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Council members appear before ethics board

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Herron, Keltner, and Johnson speak to council about their work for the city

By Moreland Jeff

 

The city of Campbellsville’s Board of Ethics met Monday afternoon to review items from the recent audit produced by Kentucky Auditor of Public Accounts Mike Harmon’s office.

The audit revealed findings, including that three Campbellsville City Council members had done business with the council that was not properly conducted. Harmon’s report indicated that the city had entered into no-bid contracts with city officials, creating potential conflicts of interest. The city council members that owned or had interest in businesses in which the city procured goods and services from were confirmed by Harmon’s office to be Randall Herron, Terry Keltner, and Allen Johnson. 

The five-member board invited the three council members to Monday’s meeting.

Shortly after being called to order, the board voted to appoint Phil Allan Bertram as its chair. Bertram is the newest member, replacing Don Bishop, who passed away last year.

Bertram was approved by a 2-0 vote from members Mark Rodgers and Frank Cheatham. Lucy Cox and Carol Kirtley, the other two members, were not present at the time of the vote, but did arrive later.

The board then went into executive session to discuss personnel matters, and called each of the three council members individually to speak with them. Herron was in with the board for approximately 15 to 20 minutes, while Keltner and Johnson each spent approximately 10 minutes speaking with the board.

Afterwards, the board remained in executive session for nearly 45 minutes before returning to the main meeting room of the Campbellsville Civic Center.

Upon return, Cheatham, who said he had been volunteered to speak on behalf of the group, said the board wanted to thank those who attended, as well as the citizens who were on hand to listen to the proceedings.

“We are in the process of addressing the issues. We don’t technically have any official statement today on the issues but we are doing that, and that will be done pretty quickly,” Cheatham said.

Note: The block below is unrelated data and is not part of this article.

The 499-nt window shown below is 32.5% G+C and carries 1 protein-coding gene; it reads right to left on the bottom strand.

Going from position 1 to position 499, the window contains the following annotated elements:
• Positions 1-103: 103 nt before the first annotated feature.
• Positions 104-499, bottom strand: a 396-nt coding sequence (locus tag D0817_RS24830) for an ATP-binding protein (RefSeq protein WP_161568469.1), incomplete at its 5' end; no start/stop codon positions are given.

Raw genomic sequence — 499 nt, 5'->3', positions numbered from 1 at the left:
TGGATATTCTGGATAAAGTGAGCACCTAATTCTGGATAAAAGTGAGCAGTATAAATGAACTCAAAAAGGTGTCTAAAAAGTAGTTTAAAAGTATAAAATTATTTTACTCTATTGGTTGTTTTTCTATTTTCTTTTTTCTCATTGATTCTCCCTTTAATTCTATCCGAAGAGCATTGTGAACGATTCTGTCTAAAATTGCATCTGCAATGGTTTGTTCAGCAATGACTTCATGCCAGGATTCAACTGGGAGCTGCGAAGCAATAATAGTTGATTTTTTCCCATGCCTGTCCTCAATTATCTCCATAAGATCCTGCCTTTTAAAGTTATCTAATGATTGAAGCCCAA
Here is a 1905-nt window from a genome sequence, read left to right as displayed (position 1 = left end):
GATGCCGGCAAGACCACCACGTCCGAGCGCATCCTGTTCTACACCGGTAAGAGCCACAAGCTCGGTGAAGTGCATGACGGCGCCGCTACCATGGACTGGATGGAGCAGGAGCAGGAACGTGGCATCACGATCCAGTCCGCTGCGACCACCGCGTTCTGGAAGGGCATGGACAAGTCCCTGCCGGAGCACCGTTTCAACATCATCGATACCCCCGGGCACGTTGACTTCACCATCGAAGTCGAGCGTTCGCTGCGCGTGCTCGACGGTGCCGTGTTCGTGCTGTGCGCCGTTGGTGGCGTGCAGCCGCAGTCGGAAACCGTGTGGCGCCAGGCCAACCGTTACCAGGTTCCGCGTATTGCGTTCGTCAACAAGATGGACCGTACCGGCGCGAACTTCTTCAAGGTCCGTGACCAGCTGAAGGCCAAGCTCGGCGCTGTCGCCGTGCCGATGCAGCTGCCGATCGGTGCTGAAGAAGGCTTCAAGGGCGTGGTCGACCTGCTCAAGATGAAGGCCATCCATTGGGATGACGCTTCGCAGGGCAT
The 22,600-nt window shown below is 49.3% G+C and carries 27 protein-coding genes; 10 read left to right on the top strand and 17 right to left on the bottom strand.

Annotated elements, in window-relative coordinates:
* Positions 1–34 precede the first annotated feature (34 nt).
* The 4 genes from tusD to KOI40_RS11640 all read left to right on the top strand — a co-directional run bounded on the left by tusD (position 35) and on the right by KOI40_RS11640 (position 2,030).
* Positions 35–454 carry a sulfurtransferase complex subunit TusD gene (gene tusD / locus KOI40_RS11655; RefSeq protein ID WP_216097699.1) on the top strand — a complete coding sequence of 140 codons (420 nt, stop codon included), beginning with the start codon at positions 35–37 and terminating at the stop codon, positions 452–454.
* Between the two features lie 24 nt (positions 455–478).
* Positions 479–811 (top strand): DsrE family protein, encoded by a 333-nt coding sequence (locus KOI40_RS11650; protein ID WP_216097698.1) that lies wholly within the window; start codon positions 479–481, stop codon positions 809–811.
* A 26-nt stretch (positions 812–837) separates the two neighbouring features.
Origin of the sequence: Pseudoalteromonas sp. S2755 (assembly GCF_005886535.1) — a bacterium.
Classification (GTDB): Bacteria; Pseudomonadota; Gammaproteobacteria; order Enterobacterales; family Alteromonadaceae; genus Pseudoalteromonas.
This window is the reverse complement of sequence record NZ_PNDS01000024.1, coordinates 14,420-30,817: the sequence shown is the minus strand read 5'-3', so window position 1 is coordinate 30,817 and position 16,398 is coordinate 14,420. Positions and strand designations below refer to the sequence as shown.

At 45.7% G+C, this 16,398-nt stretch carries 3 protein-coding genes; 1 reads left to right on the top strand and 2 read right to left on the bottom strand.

In addition, Cheatham made a motion that the city include a revised section in its financial disclosure statement to conform with the ethics ordinance, pertaining to gifts valued at $100 or more. The motion also included that the city clerk would be the person in charge of handling such items.

He added that as a sidebar, every elected official, as well as any candidate for city office must yearly complete that form and have it on file with the city clerk, who will be the custodian of the forms. The motion was seconded by Cox and approved with all members voting in favor.

A second motion was also made by Cheatham, and that one stated that all city employees and elected officials take part in training related to a new procurement policy, which would also include training on the ethics ordinance. Cheatham said the board had recently discovered from Mayor Tony Young that a new procurement policy is in the works, and should be completed shortly.

“We would like to recommend, and this is not to penalize anyone, but we understand that if you don’t know what’s going on, sometimes it’s hard to follow the rules. So we’d like to recommend in a motion that the ethics training for this procurement policy is in place for city employees and elected officials,” he said.

All members voted in favor of the motion.

There is no scheduled meeting for the ethics board at this time.